1911 Encyclopædia Britannica/Irnerius

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IRNERIUS (Hirnerius, Hyrnerius, Iernerius, Gernerius, Guarnerius, Warnerius, Wernerius, Yrnerius), Italian jurist, sometimes referred to as “lucerna juris.” He taught the “free arts” at Bologna, his native city, during the earlier decades of the 12th century. Of his personal history nothing is known, except that it was at the instance of the countess Matilda, Hildebrand’s friend, who died in 1115, that he directed his attention and that of his students to the Institutes and Code of Justinian; that after 1116 he appears to have held some office under the emperor Henry V.; and that he died, perhaps during the reign of the emperor Lothair II., but certainly before 1140. He was the first of the Glossators (see Gloss), and according to ancient opinion (which, however, has been much controverted) was the author of the epitome of the Novellae of Justinian, called the Authentica, arranged according to the titles of the Code. His Formularium tabellionum (a directory for notaries) and Quaestiones (a book of decisions) are no longer extant. (See Roman Law.)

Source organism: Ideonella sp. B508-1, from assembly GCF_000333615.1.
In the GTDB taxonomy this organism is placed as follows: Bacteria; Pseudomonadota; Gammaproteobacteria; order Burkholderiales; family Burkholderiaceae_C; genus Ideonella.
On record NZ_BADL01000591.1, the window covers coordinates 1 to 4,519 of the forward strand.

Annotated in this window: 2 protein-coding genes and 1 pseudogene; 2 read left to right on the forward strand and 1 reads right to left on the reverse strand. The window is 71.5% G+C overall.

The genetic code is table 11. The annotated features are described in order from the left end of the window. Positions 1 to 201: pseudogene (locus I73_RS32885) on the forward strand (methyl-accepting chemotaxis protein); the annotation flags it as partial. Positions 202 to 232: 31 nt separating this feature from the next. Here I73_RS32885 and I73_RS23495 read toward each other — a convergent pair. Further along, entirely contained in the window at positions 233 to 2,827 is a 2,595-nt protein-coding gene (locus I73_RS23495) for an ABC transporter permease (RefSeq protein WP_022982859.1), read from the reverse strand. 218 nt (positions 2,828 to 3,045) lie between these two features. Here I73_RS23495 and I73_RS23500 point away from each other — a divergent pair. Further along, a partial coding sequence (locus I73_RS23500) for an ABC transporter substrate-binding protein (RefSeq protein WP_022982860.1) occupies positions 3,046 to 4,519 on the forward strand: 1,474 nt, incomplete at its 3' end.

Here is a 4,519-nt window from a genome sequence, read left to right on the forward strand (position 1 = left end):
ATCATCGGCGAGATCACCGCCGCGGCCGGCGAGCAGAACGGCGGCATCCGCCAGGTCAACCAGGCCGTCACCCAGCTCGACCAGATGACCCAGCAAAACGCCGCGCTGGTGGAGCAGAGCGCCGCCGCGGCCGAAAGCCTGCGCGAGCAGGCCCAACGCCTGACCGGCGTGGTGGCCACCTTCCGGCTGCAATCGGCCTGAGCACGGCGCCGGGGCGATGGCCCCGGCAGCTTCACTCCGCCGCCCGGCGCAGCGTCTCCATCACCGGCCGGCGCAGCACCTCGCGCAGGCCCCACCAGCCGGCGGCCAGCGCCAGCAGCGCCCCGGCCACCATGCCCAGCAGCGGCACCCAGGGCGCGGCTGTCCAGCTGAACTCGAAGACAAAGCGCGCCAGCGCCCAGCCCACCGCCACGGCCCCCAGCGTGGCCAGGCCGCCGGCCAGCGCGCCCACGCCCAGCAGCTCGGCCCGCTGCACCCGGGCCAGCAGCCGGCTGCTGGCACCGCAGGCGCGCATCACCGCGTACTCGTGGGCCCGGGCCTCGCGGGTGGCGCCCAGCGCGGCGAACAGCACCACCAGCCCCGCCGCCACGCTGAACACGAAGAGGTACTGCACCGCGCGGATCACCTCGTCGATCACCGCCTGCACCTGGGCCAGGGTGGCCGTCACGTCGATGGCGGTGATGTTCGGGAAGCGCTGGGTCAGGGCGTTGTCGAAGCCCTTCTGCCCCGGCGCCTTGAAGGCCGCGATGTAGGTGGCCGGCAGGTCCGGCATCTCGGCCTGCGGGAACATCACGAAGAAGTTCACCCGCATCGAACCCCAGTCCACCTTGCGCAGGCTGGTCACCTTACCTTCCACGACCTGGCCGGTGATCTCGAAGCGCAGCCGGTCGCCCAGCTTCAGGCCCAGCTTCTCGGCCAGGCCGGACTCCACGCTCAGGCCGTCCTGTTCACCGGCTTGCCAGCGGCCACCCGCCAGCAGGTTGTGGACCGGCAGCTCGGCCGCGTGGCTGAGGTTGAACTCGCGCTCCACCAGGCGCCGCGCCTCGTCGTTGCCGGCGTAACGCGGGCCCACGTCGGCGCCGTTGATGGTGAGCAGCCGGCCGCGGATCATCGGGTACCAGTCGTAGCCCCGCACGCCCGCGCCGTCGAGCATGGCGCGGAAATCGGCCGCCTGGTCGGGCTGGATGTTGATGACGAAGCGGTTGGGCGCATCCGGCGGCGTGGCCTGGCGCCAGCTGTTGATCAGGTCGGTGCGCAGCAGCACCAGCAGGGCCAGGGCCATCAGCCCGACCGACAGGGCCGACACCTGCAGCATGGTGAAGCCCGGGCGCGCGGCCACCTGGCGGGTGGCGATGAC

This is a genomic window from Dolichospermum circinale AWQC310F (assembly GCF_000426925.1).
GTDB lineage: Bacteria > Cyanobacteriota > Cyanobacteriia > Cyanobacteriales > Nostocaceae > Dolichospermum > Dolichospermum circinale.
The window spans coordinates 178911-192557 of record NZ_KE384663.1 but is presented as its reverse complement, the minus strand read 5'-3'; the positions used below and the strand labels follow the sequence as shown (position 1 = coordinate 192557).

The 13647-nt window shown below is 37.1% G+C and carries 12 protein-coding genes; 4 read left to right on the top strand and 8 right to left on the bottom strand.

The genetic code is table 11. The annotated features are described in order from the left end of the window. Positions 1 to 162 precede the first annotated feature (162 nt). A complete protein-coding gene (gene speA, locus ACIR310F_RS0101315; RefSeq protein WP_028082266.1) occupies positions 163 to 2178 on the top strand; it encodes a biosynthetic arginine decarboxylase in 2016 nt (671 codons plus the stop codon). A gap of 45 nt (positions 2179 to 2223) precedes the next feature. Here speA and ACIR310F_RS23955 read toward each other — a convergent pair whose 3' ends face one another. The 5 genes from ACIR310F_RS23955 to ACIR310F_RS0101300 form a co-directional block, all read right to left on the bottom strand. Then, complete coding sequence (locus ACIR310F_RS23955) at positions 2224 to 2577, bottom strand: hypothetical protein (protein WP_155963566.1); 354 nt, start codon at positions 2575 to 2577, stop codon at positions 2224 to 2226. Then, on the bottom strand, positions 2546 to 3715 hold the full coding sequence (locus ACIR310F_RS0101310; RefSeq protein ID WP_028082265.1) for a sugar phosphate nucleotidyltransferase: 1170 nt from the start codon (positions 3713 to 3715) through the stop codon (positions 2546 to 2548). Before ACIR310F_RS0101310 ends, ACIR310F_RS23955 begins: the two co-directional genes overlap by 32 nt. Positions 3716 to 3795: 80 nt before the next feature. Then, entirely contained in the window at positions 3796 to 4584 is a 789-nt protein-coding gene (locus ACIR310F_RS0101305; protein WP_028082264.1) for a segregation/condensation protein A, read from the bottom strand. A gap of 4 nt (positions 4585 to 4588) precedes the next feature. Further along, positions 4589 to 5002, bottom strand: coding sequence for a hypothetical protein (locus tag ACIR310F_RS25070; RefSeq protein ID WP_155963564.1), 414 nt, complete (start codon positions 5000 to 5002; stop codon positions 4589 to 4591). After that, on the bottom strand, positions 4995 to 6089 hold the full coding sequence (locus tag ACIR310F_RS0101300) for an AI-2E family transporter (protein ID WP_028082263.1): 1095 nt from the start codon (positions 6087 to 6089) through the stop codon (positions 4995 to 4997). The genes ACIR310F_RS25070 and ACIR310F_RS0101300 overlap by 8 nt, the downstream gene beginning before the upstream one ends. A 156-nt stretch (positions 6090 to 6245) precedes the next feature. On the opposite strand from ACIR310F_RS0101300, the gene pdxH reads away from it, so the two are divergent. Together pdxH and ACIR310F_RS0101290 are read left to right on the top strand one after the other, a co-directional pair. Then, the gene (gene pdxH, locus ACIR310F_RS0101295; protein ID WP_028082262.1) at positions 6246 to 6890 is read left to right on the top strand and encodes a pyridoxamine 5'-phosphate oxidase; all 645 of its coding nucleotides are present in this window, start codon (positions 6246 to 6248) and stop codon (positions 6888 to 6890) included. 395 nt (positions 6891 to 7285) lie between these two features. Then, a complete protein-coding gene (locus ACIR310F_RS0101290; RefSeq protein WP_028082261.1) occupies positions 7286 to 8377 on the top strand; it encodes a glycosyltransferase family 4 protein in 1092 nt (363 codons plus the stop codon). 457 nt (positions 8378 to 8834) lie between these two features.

See Savigny, Gesch. d. röm. Rechts im Mittelalter, iii. 83; Vecchio, Notizie di Irnerio e della sua scuola (Pisa, 1869); Ficker, Forsch, z. Reichs- u. Rechtsgesch. Italiens, vol. iii. (Innsbruck, 1870); and Fitting, Die Anfänge der Rechtsschule zu Bologna (Berlin, 1888).